Tubbs Snowshoes, Altai Hok Skis, Fischer XC Skis, and Yaktrax- When to use them and WhyJeff Lynch
Winter is fickle and takes many forms in our neck of the woods, so it’s best to plan an adventure that works with the conditions rather than against them. Some forms of winter travel are better suited for fresh snow, others for a hard, icier snow-pack. Staying flexible and adapting your trip to the conditions is the surest way to have a good time no matter what mother nature might throw your way.
Snowshoeing is for deep snow
Snowshoes are a winter classic and perfect for exploring rugged terrain in deep snow conditions. Snowshoes have been helping people travel in the winter for thousands of years, and work in the same way as a Lynx’s over-sized paw by distributing the wearer’s weight over a larger area to keep them “floating” above the snow rather than sinking through it with each step. Trudging through deep snow without snowshoes is known as “post-holing”, an experience that is exhausting, slow, and not especially enjoyable. Be a lynx, not a deer!
Snowshoes are maneuvarable in tight situations, making them the best option for exploring sections of the Superior Hiking Trail after a heavy snowfall, venturing off-trail through the woods, or along a frozen river. Lots of people take them out on winter camping trips, and in March and early April they are the only way to move about between sugar maple trees when collecting sugar maple sap to boil into syrup.
When choosing a pair of snowshoes its important to pick one that fits. Both models of the Tubbs snowshoes that we carry- the Frontier and the Xplore– come in a variety of sizes and with built-in crampons underneath to give users added traction over slick snow-pack and the occasional patch of ice. If the snowshoes you’re using are too small you’ll sink through the snow, but if they’re too big they’ll be cumbersome and hard to manage on your feet. It’s best to be like Goldylocks when choosing snowshoes and take the time to find the pair that fits “just right”.
Altai Hok Backcountry Skis- are they a ski or a snowshoe?
We like to describe Altai Hok backcountry skis as “a snowshoe that glides”. Significantly shorter than a traditional backcountry ski but longer than a snowshoe, Hok skis combine the maneuverabilty of a snowshoe with the efficiency of a ski. Hok skis work well in a variety of winter conditions and terrain, making them a great choice for winter camping, adventuring across frozen lakes, and cruising through (relatively) open spaces.
Unlike a more traditional pair of classic or backcountry skis, Hok skis perform well in deep snow and over moderate elevation. Their integrated climbing skin gives them an impressive amount of traction going up hills, but you’ll still probably find that you need to take them off for steeper ascents and descents, especially with a sled in tow. We like to use our Hok skis on trips into the BWCA when the snows too deep to move effeciently on a longer backcountry ski, and the terrain is mild and open enough not to require snowshoes.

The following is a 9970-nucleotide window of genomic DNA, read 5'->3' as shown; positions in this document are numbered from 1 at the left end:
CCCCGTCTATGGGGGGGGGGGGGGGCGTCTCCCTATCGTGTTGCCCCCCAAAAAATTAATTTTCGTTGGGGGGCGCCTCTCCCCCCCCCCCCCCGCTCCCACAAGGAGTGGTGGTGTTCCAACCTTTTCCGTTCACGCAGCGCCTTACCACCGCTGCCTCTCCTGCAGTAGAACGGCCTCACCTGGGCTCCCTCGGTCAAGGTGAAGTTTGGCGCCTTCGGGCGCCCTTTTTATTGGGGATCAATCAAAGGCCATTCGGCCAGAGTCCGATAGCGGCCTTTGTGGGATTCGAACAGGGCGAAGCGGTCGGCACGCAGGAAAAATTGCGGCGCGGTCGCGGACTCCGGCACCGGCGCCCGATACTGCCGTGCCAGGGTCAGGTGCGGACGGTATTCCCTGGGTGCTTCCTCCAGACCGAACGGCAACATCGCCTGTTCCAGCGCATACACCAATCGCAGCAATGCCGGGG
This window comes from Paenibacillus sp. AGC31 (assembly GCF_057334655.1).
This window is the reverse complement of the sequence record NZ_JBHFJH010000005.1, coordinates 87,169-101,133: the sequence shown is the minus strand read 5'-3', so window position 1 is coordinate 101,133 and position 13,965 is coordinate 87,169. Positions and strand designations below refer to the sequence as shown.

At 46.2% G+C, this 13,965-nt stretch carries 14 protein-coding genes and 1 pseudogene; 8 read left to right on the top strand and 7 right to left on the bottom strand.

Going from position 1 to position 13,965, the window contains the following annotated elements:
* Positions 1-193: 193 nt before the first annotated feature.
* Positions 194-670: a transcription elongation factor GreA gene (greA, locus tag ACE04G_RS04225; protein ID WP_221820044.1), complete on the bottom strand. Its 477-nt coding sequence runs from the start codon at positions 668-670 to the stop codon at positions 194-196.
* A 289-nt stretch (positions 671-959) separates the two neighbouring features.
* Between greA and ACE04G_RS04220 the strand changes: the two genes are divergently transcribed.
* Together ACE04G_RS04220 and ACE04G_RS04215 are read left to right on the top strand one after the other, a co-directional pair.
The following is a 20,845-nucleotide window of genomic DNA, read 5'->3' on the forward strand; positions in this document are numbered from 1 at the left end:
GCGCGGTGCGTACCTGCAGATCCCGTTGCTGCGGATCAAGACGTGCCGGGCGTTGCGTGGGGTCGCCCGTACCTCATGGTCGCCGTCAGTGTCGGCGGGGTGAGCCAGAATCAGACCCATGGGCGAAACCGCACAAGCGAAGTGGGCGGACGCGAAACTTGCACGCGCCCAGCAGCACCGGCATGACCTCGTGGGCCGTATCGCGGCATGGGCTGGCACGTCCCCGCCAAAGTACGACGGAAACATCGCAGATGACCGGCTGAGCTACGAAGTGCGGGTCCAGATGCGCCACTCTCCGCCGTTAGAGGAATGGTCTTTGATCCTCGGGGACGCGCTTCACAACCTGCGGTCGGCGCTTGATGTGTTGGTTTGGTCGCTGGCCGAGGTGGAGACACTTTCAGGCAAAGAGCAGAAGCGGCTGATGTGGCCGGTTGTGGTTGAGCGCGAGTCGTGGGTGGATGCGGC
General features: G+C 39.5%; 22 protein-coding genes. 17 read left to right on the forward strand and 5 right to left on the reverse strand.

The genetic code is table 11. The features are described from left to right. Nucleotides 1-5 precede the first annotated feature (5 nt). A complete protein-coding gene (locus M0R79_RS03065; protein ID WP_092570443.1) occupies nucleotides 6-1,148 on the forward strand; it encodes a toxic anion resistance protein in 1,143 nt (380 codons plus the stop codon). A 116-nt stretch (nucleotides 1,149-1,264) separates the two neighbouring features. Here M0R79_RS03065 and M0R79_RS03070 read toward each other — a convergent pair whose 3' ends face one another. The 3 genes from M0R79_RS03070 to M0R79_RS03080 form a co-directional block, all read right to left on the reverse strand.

Altai Hok Skis come in two sizes- 125cm and 145cm- and choosing the right pair will mostly depend on the size of the user and the type of winter travel that they’ll be used for. Stop by the shop sometime to experience Hok skis for yourself and see what they’re all about. We offer Altai Hok skis for rental and retail, depending on what you’re looking for.
Cross Country Skiing
Cross country is an awesome way to get out into the woods for those looking for a more dynamic winter experience.
Both classic and skate skiing are loads of fun, but depending on the weather it’s sometimes best to pick one over the other. Fresh, soft snow can make skate skiing a slog, while icy conditions often make classic skiing an experience in frustration, especially toward the end of the season when trails get caught in a freeze thaw cycle.
Using an appropriate kick wax with wax skis or switching to a pair of skin skis like the Fischer XC Twinskin Superlite can help with traction when the classic track turns to ice, but skate skiing is fastest in those conditions, so why not just do that instead?
Unless you’re using a pair of backcountry skis with metal edges and a wider base like Fischer’s OTX sbound ninetyeights or the slightly less wide E99 bcx crown, cross country skiing is best on groomed trail systems like the Sugarbush. With over 400km of groomed trail, cook county boasts one of the largest ski trail systems in North America making it one of the best places to ski in the country.
We are a Fischer dealer and have a variety of different classic, skate, and backcountry skis in stock at our shop. We also offer rentals for folks looking to try the sport out for the first time. Check out some of our favorite routes by clicking HERE.
Yaktrax are a type of snow-cleat best suited for trails that are covered in packed snow and ice. If you’re sticking to hiking trails that have already been packed down by earlier snowshoers, or hiking early or later in the season when trails tend to be icy and a little treacherous, yaktrax are often a better, more convenient option than snowshoes, even during winters that have seen lots of snowfall. It all depends on where you’re hiking and what the trails look like in that moment.
Yaktraks come in different sizes to fit just about any size shoe, and are a must when trails become treacherous with ice. There small and easy to pack in a backpack or even a jacket pocket, so we recommend bringing a pair along just in case when out for a day of hiking this time of year.
We carry three different models of Yaktrax in our shop- Yaktrax Chains, Yaktrax Pro, and Yaktrax Diamond– all of which offer varying degrees of added traction depending on what your looking for.